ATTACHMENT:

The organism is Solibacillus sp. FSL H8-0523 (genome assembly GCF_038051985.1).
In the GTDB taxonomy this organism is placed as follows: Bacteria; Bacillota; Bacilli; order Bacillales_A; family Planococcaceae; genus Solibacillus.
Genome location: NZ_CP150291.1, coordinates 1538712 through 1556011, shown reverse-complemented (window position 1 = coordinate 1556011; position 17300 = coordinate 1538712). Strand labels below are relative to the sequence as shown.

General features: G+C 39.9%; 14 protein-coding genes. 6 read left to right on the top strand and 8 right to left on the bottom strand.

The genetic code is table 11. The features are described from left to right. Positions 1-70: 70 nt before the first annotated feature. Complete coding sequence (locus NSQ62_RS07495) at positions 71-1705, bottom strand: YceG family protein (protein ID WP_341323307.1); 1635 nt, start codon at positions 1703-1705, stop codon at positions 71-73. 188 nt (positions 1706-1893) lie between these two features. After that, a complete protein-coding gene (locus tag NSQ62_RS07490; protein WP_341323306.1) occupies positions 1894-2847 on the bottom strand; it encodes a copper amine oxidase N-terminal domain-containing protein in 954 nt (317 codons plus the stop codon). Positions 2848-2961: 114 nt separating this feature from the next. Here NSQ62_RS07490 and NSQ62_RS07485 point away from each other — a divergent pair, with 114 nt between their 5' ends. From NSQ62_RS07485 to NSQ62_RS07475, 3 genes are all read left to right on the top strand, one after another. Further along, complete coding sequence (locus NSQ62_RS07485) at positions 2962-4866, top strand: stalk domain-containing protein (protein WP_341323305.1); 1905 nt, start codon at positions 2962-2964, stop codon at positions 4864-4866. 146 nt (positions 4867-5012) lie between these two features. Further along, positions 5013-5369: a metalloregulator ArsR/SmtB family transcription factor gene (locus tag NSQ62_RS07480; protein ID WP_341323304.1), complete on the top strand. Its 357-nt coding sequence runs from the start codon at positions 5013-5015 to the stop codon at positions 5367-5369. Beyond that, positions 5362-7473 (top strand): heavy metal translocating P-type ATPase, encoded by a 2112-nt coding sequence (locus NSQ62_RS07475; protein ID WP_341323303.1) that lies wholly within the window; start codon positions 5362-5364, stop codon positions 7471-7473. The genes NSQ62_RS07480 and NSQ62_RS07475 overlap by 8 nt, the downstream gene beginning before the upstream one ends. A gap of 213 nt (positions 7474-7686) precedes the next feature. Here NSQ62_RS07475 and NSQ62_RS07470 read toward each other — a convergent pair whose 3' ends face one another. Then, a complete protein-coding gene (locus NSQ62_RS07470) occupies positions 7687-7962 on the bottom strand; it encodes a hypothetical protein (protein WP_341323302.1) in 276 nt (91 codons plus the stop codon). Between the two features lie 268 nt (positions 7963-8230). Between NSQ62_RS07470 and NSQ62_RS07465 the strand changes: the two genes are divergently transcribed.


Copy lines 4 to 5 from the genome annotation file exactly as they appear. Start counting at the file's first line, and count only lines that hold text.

General features: G+C 39.9%; 14 protein-coding genes. 6 read left to right on the top strand and 8 right to left on the bottom strand.

The genetic code is table 11. The features are described from left to right. Positions 1-70: 70 nt before the first annotated feature. Complete coding sequence (locus NSQ62_RS07495) at positions 71-1705, bottom strand: YceG family protein (protein ID WP_341323307.1); 1635 nt, start codon at positions 1703-1705, stop codon at positions 71-73. 188 nt (positions 1706-1893) lie between these two features. After that, a complete protein-coding gene (locus tag NSQ62_RS07490; protein WP_341323306.1) occupies positions 1894-2847 on the bottom strand; it encodes a copper amine oxidase N-terminal domain-containing protein in 954 nt (317 codons plus the stop codon). Positions 2848-2961: 114 nt separating this feature from the next. Here NSQ62_RS07490 and NSQ62_RS07485 point away from each other — a divergent pair, with 114 nt between their 5' ends. From NSQ62_RS07485 to NSQ62_RS07475, 3 genes are all read left to right on the top strand, one after another. Further along, complete coding sequence (locus NSQ62_RS07485) at positions 2962-4866, top strand: stalk domain-containing protein (protein WP_341323305.1); 1905 nt, start codon at positions 2962-2964, stop codon at positions 4864-4866. 146 nt (positions 4867-5012) lie between these two features. Further along, positions 5013-5369: a metalloregulator ArsR/SmtB family transcription factor gene (locus tag NSQ62_RS07480; protein ID WP_341323304.1), complete on the top strand. Its 357-nt coding sequence runs from the start codon at positions 5013-5015 to the stop codon at positions 5367-5369. Beyond that, positions 5362-7473 (top strand): heavy metal translocating P-type ATPase, encoded by a 2112-nt coding sequence (locus NSQ62_RS07475; protein ID WP_341323303.1) that lies wholly within the window; start codon positions 5362-5364, stop codon positions 7471-7473. The genes NSQ62_RS07480 and NSQ62_RS07475 overlap by 8 nt, the downstream gene beginning before the upstream one ends. A gap of 213 nt (positions 7474-7686) precedes the next feature. Here NSQ62_RS07475 and NSQ62_RS07470 read toward each other — a convergent pair whose 3' ends face one another. Then, a complete protein-coding gene (locus NSQ62_RS07470) occupies positions 7687-7962 on the bottom strand; it encodes a hypothetical protein (protein WP_341323302.1) in 276 nt (91 codons plus the stop codon). Between the two features lie 268 nt (positions 7963-8230). Between NSQ62_RS07470 and NSQ62_RS07465 the strand changes: the two genes are divergently transcribed.